For two decades, Robin Roberts has been a reliable face on morning television sets every morning.
Becoming a full-time anchor at Good Morning America in 2002, the Mississippi native now possesses one of the most recognizable faces in our country — a fact she understands when she, say, walks through an airport.
“People don’t just recognize me,” she tells PEOPLE exclusively, as the subject of this week’s Pride Issue cover story, “they hug me.”
Over the years, as she opened up publicly with two battles with cancer and coming out as gay, Roberts has become only slightly more comfortable with the fame which accompanies being a network news anchor.
“I always wanted to be able to help others share their story,” she says. “But I never wanted to become the story. I never thought at all about the ‘celebrity’ aspect of it. Even as much as we loved Walter Cronkite, I didn’t think of him as a celebrity. He was huge. I mean, who didn’t love Uncle Walter? And then it just, at some point, it became that way with journalists. The way we were seen somehow changed. I have now been in people’s homes for over two decades. How many actors can say that?”
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But Roberts, 61, does wants to make one thing to clear: “I am not comfortable being considered a celebrity. Nor do I or anybody in my universe consider me a celebrity!”
Given her talent for interviewing both celebrities and everyday folk, though, her fans do wonder, if they will ever see Roberts in a talk-show format in the same way Katie Couric and Anderson Cooper tried their hands at daytime TV.
“I don’t want to be a talk show host,” Roberts says resolutely.
“‘On the next Robin…’ It doesn’t have the same oomph as ‘on the next Oprah,'” she continues. “That’s so 20th-century, doing a sit-down talk show. The people who have done it have been marvelous, but it’s not for me.”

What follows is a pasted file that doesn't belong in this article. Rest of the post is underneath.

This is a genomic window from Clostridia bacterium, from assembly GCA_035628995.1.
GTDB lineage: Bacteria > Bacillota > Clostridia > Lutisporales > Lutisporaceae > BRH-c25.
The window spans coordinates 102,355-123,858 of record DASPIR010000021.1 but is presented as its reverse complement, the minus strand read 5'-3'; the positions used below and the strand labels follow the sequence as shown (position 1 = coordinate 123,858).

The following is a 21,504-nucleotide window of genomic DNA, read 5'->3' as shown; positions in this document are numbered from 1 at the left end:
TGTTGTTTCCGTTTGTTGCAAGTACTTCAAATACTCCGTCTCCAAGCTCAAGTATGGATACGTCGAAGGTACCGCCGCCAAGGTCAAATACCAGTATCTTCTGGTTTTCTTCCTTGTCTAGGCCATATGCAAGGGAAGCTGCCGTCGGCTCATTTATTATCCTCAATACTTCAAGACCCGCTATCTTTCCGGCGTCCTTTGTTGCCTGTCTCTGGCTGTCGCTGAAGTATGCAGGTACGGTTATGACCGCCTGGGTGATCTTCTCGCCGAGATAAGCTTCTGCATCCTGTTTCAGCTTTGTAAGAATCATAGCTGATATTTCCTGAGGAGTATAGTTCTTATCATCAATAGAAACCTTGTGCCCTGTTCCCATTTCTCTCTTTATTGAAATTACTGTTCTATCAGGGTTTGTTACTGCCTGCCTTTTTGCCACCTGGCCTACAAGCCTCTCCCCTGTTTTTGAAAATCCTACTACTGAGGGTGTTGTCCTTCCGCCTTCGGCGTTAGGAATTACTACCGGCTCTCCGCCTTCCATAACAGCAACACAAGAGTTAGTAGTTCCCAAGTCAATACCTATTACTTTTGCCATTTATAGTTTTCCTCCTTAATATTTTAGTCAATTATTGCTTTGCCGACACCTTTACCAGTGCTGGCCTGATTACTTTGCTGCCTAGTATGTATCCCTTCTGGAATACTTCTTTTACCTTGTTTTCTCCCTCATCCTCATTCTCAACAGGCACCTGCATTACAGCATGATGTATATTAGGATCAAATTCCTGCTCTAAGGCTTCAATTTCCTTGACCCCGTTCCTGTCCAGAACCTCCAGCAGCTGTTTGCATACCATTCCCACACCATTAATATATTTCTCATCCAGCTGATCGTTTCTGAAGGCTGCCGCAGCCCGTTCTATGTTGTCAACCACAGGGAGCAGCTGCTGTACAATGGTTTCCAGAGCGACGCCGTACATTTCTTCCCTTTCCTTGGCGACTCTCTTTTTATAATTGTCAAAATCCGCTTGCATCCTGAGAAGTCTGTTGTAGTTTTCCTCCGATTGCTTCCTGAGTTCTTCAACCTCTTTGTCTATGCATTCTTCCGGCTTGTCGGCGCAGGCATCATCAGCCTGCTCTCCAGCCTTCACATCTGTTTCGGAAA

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That said, she did enjoy anchoring a Disney+ series last summer — and she even received a 2021 Emmy nomination, as did the show itself.
“Doing the special series Turning the Tables, where I had conversations with different groups of women, was a way to do it.”
She says, “Trust me, I bless those who do talk shows. I miss Ellen [DeGeneres’ show] already! I think it’s a real gift to be able to do something like that, and I feel like in some ways, we have a little bit of that on Good Morning America. But it’s not The Robin Roberts Show. It’s not The George Stephanopoulos Show. It’s not The Michael Strahan Show.”
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As much as Roberts’ fans believe she has taught them, she says the job has taught her more.
“My job has taught me to have passion and purpose. And to be able to marry the two. When you can understand that your passion does have purpose, some things can happen,” she tells PEOPLE. “I mean, I didn’t plan any of what’s happened in my life. But now I have a platform and I am able to elicit some powerful stuff from people about how they feel. And then help others.”
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